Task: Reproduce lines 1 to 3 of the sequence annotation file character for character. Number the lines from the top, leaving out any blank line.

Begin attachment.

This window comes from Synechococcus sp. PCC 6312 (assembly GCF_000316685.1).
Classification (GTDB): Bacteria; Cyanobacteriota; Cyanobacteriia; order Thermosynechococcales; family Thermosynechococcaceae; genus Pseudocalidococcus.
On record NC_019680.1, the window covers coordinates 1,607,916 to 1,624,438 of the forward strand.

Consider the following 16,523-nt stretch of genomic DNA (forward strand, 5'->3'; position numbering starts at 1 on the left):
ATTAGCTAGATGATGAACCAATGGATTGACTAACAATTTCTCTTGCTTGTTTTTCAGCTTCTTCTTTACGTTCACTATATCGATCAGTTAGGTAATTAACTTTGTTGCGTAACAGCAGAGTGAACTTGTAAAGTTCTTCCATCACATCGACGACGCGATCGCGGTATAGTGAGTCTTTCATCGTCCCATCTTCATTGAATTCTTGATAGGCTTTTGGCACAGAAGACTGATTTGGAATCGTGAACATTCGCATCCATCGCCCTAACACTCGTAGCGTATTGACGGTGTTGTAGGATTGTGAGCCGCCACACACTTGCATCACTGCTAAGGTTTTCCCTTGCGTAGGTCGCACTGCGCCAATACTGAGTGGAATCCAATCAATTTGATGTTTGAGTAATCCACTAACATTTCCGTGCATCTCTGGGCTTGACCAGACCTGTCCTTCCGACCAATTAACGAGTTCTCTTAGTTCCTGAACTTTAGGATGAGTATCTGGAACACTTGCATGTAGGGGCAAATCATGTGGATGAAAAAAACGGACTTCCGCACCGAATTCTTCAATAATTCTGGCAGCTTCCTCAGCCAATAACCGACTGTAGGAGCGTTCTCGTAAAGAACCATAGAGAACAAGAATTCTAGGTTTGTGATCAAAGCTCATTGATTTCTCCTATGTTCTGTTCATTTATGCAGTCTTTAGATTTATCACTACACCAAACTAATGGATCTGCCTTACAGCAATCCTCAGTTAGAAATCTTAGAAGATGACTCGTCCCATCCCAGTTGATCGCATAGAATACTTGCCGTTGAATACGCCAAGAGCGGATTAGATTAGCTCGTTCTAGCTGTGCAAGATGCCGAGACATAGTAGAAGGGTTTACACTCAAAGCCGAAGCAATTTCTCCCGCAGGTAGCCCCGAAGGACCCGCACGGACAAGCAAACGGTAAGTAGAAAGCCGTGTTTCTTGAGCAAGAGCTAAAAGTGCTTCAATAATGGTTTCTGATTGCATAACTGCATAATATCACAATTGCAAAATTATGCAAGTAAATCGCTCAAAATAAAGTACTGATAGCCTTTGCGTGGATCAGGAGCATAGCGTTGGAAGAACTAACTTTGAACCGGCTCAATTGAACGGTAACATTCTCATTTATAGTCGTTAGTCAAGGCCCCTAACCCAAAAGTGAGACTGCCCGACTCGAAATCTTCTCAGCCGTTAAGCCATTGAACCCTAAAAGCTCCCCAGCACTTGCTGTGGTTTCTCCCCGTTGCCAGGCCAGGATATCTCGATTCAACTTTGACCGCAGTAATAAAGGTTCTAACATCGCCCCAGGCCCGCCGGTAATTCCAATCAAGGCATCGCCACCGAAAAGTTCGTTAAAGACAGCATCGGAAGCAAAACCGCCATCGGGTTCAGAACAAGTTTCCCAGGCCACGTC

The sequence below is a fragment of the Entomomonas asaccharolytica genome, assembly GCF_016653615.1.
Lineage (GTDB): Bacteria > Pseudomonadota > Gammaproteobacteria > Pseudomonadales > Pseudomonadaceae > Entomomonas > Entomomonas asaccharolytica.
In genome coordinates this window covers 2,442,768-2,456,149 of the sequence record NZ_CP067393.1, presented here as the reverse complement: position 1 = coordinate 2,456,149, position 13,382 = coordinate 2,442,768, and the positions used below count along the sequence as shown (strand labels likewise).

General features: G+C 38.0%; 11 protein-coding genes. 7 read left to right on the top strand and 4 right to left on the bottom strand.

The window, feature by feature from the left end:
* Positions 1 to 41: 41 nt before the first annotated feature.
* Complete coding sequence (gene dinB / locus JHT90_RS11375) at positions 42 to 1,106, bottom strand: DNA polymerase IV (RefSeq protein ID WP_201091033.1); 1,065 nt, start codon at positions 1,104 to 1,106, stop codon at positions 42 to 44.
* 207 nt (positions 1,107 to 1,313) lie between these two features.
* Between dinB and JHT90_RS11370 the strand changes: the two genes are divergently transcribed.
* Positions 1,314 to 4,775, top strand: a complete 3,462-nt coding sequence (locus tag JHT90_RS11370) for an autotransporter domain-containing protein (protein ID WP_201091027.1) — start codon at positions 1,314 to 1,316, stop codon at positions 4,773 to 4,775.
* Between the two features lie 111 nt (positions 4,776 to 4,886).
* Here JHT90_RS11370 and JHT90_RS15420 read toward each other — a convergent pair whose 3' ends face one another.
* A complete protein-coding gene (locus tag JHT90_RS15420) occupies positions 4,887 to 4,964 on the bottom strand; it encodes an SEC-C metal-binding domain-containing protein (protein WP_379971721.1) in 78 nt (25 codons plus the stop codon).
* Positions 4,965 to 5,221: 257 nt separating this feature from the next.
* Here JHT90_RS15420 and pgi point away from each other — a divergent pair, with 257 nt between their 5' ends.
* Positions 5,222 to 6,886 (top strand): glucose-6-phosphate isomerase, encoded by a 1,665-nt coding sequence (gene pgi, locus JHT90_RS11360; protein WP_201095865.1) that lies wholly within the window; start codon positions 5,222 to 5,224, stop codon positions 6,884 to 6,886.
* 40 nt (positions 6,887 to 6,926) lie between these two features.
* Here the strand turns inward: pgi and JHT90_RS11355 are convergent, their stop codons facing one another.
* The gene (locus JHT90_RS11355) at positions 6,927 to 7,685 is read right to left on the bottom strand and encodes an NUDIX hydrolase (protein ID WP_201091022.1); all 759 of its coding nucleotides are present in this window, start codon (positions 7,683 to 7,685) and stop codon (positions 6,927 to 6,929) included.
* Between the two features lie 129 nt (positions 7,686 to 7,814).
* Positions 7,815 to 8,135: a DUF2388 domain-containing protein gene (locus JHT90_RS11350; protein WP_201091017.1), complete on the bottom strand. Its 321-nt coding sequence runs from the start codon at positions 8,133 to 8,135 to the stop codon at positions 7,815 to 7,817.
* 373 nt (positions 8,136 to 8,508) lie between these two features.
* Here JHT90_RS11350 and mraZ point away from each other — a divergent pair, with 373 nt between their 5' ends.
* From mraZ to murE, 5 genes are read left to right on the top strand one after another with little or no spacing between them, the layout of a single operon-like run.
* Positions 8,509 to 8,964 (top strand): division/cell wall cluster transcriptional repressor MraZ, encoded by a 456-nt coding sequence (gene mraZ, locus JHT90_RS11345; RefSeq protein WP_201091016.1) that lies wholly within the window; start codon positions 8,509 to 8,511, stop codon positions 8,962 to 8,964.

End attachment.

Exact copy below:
This window comes from Synechococcus sp. PCC 6312 (assembly GCF_000316685.1).
Classification (GTDB): Bacteria; Cyanobacteriota; Cyanobacteriia; order Thermosynechococcales; family Thermosynechococcaceae; genus Pseudocalidococcus.
On record NC_019680.1, the window covers coordinates 1,607,916 to 1,624,438 of the forward strand.